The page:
This time around, as families find themselves feeling powerless, I have been reminded at every turn how the healthcare system itself disempowers people. How patients are run through systems like widgets on an assembly line. How your doctor, your insurance company, and countless bureaucrats in between decide whether you receive treatment. How one’s various doctors and specialists make it difficult to share records, information, and ideas between them.
I am disturbed that we don’t, properly speaking, participate in “healthcare”; we have a system for disease-care, organ-care, but not for helping people lead good and happy lives. It is hardly acknowledged amidst the sterile walls and medical machines that our organs are connected to one another, let alone that the mental, emotional, and social spheres can impact our bodies as heavily as drugs.
I am frustrated that I have the option of trying dietary solutions to my own health problems only because I run in well-educated circles—that even though these options pose zero risk (unlike immune-suppressing injections), they do not merit mention by my doctor.
I am convinced we are not asking enough questions; for even if we found some way to pay for it all, our healthcare still would not be healthy, or holistic, or just.
There are philosophers who say that everything Americans do, we do to avoid thinking about death. Whether or not they are correct, most of us could agree that we are avoiding some hard conversations. For so long we have believed we could outsource the burden of considering these topics: the doctor manages our health, the Congress, our obligations to our neighbors, while the pastor answers moral questions and knows what to do when someone dies.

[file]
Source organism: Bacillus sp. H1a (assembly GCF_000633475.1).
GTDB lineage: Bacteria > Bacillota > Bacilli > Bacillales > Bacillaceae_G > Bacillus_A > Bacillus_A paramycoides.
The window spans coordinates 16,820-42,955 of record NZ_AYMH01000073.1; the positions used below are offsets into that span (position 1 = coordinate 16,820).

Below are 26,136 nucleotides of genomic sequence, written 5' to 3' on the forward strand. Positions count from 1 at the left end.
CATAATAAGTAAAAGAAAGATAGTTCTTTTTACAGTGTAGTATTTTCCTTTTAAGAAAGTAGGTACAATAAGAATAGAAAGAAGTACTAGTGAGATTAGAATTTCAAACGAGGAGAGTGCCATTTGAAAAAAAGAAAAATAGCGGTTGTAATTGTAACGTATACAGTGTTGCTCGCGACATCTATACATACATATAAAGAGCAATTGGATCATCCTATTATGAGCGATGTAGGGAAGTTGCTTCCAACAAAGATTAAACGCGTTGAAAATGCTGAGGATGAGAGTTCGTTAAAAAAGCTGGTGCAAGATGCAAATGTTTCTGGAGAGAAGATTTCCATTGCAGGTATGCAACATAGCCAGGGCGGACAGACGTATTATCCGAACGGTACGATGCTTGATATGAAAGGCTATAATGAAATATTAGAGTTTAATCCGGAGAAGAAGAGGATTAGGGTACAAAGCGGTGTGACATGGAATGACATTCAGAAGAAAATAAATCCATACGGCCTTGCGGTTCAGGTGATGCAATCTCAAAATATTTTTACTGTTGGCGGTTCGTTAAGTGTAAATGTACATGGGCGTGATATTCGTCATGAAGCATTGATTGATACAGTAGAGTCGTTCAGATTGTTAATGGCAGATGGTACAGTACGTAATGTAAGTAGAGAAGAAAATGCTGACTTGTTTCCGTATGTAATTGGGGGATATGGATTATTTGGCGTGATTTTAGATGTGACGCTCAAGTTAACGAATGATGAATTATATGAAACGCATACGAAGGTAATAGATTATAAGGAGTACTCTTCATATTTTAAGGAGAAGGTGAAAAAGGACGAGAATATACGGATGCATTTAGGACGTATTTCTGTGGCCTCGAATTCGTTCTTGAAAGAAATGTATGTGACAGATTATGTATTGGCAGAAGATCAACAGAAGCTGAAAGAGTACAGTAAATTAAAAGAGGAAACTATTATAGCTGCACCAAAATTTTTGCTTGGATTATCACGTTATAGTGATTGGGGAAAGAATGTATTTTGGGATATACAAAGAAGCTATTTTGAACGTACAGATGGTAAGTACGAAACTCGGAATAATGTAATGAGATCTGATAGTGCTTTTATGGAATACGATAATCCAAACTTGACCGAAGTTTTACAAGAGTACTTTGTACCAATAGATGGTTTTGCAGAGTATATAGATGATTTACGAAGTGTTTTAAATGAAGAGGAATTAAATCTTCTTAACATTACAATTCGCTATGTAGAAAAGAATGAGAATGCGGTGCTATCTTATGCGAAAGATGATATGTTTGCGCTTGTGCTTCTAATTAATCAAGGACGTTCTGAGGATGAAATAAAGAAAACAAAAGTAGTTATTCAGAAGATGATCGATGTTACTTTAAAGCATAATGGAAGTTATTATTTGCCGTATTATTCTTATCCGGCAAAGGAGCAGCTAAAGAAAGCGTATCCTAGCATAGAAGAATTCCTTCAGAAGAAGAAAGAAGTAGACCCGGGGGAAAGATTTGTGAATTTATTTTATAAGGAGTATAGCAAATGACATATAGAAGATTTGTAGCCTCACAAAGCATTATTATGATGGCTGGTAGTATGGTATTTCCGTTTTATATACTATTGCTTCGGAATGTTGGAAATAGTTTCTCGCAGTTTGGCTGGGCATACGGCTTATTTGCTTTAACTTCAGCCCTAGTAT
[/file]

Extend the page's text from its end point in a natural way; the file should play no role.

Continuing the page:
Some people in the gut-health and autoimmune-management communities (industries?) speak of a patient-led revolution: putting the parts of the body back together and empowering people to manage their health through their own decisions, relying less on drugs and more on lifestyle choices whose side effects are only good.
I hope that as we are re-examining healthcare, making our phone calls to Congress and our judgments of other political positions, we will notice that the experts are not the only ones who can make change in every aspect of our medical lives.
We can discuss end-of-life with our families to avoid unnecessary medical bills and mental anguish.
We can improve lonely seniors’ health outcomes by spending time with them.
We can pay more attention to how our diets make us feel.
We can share information with friends and neighbors and help people research their conditions.
We can redirect future tax savings to support programs that offer free medical or mental health care, make healthy eating and exercise more accessible, or treat drug addiction.
We can face questions like how to deal with pain and when to pull the plug in our churches and community centers.
We can thank science for its meticulous dissection of creation—while also recognizing that the mysteries of life lie beyond the reaches of repeatable experiments and double-blind trials. We can honor the gifts medicine brings—while calling out the ways the industry has concentrated money and power with a few.
We will help someone else to be healthier, because we know that our own health cannot be disentangled from theirs, any more than the trees of the forest could pull out their own roots’ from the others’, any more than the eye can say to the hand, I don’t need you. We, too, will be the ones who give care.